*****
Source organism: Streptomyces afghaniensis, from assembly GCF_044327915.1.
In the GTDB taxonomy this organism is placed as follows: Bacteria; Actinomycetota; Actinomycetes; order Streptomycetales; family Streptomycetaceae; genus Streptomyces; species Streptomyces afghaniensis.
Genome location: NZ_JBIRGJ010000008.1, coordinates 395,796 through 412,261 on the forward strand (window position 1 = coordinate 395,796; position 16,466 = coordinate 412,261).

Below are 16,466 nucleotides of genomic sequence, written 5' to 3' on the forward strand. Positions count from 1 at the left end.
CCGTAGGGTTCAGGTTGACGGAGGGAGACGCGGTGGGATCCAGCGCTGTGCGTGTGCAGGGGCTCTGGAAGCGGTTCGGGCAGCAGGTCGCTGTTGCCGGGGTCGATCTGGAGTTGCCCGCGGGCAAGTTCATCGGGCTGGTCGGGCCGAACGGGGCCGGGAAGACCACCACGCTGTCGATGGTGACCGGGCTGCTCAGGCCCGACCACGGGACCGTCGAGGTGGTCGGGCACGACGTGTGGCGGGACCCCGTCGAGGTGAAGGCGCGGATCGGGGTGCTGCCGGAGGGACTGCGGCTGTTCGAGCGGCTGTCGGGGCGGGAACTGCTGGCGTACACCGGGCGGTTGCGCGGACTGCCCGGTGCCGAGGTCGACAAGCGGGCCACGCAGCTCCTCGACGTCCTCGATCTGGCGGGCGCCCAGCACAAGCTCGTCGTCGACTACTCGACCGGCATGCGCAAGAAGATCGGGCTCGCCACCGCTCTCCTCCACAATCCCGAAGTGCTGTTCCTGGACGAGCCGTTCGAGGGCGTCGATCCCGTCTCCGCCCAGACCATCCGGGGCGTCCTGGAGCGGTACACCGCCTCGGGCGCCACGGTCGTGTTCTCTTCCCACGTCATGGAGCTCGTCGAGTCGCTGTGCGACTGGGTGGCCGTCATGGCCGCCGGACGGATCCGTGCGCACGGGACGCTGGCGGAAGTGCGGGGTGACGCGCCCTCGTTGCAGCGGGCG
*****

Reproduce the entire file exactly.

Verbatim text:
Source organism: Streptomyces afghaniensis, from assembly GCF_044327915.1.
In the GTDB taxonomy this organism is placed as follows: Bacteria; Actinomycetota; Actinomycetes; order Streptomycetales; family Streptomycetaceae; genus Streptomyces; species Streptomyces afghaniensis.
Genome location: NZ_JBIRGJ010000008.1, coordinates 395,796 through 412,261 on the forward strand (window position 1 = coordinate 395,796; position 16,466 = coordinate 412,261).

Below are 16,466 nucleotides of genomic sequence, written 5' to 3' on the forward strand. Positions count from 1 at the left end.
CCGTAGGGTTCAGGTTGACGGAGGGAGACGCGGTGGGATCCAGCGCTGTGCGTGTGCAGGGGCTCTGGAAGCGGTTCGGGCAGCAGGTCGCTGTTGCCGGGGTCGATCTGGAGTTGCCCGCGGGCAAGTTCATCGGGCTGGTCGGGCCGAACGGGGCCGGGAAGACCACCACGCTGTCGATGGTGACCGGGCTGCTCAGGCCCGACCACGGGACCGTCGAGGTGGTCGGGCACGACGTGTGGCGGGACCCCGTCGAGGTGAAGGCGCGGATCGGGGTGCTGCCGGAGGGACTGCGGCTGTTCGAGCGGCTGTCGGGGCGGGAACTGCTGGCGTACACCGGGCGGTTGCGCGGACTGCCCGGTGCCGAGGTCGACAAGCGGGCCACGCAGCTCCTCGACGTCCTCGATCTGGCGGGCGCCCAGCACAAGCTCGTCGTCGACTACTCGACCGGCATGCGCAAGAAGATCGGGCTCGCCACCGCTCTCCTCCACAATCCCGAAGTGCTGTTCCTGGACGAGCCGTTCGAGGGCGTCGATCCCGTCTCCGCCCAGACCATCCGGGGCGTCCTGGAGCGGTACACCGCCTCGGGCGCCACGGTCGTGTTCTCTTCCCACGTCATGGAGCTCGTCGAGTCGCTGTGCGACTGGGTGGCCGTCATGGCCGCCGGACGGATCCGTGCGCACGGGACGCTGGCGGAAGTGCGGGGTGACGCGCCCTCGTTGCAGCGGGCG